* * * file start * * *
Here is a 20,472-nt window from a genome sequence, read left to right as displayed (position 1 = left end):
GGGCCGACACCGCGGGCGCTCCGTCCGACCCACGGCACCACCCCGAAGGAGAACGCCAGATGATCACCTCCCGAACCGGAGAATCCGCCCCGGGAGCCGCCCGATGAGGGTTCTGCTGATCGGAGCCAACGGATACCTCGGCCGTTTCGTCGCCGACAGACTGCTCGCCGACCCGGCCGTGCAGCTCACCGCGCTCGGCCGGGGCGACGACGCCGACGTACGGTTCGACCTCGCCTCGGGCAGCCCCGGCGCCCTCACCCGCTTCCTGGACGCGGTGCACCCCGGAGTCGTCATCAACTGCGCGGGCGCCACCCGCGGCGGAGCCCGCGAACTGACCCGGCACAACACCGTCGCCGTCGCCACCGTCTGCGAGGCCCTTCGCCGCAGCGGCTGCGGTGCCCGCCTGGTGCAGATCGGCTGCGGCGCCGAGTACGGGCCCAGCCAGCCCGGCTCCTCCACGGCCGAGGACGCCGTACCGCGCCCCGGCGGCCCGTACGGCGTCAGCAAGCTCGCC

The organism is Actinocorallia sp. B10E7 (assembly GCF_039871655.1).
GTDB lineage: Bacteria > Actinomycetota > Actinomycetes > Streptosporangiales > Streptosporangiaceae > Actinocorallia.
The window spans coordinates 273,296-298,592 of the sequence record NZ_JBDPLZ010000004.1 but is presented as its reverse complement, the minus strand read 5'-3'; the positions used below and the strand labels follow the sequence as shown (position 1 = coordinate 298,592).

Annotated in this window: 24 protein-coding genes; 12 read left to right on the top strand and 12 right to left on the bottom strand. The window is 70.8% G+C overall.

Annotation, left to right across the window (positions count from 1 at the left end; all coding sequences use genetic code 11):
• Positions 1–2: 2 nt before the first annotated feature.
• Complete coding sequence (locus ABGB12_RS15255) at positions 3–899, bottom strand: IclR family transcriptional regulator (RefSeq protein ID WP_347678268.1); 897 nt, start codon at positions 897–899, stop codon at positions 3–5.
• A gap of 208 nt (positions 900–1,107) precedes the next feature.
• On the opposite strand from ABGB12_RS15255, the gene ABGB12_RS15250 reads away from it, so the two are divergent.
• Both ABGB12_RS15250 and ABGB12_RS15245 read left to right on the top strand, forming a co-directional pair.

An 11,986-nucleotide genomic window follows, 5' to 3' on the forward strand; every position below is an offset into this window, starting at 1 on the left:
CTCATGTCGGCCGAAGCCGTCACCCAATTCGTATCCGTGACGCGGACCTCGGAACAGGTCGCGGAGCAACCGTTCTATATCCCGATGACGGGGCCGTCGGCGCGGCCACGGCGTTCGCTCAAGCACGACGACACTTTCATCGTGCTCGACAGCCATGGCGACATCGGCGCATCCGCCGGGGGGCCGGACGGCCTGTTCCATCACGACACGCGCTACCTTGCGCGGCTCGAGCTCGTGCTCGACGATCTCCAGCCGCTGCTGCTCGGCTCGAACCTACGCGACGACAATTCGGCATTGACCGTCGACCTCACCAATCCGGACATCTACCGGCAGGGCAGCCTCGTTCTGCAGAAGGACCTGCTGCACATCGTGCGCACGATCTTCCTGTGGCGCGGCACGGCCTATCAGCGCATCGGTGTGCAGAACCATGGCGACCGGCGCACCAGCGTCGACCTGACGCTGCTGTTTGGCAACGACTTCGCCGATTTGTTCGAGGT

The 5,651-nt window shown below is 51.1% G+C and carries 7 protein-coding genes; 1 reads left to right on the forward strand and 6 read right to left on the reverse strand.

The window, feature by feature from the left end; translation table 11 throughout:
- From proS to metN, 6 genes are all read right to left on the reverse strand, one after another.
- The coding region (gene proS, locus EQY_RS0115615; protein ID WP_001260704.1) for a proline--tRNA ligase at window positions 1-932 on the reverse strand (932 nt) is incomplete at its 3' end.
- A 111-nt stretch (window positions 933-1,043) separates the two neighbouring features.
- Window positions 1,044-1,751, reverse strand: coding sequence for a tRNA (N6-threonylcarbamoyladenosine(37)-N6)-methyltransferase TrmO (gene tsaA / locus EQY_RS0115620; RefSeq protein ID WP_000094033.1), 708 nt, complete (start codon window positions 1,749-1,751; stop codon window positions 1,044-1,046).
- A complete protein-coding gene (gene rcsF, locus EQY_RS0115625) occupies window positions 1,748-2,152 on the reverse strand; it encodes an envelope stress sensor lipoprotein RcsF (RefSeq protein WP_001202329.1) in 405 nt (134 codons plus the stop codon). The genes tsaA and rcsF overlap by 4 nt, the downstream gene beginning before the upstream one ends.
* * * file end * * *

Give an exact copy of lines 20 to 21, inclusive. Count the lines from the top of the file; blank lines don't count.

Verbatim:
- Window positions 1,044-1,751, reverse strand: coding sequence for a tRNA (N6-threonylcarbamoyladenosine(37)-N6)-methyltransferase TrmO (gene tsaA / locus EQY_RS0115620; RefSeq protein ID WP_000094033.1), 708 nt, complete (start codon window positions 1,749-1,751; stop codon window positions 1,044-1,046).
- A complete protein-coding gene (gene rcsF, locus EQY_RS0115625) occupies window positions 1,748-2,152 on the reverse strand; it encodes an envelope stress sensor lipoprotein RcsF (RefSeq protein WP_001202329.1) in 405 nt (134 codons plus the stop codon). The genes tsaA and rcsF overlap by 4 nt, the downstream gene beginning before the upstream one ends.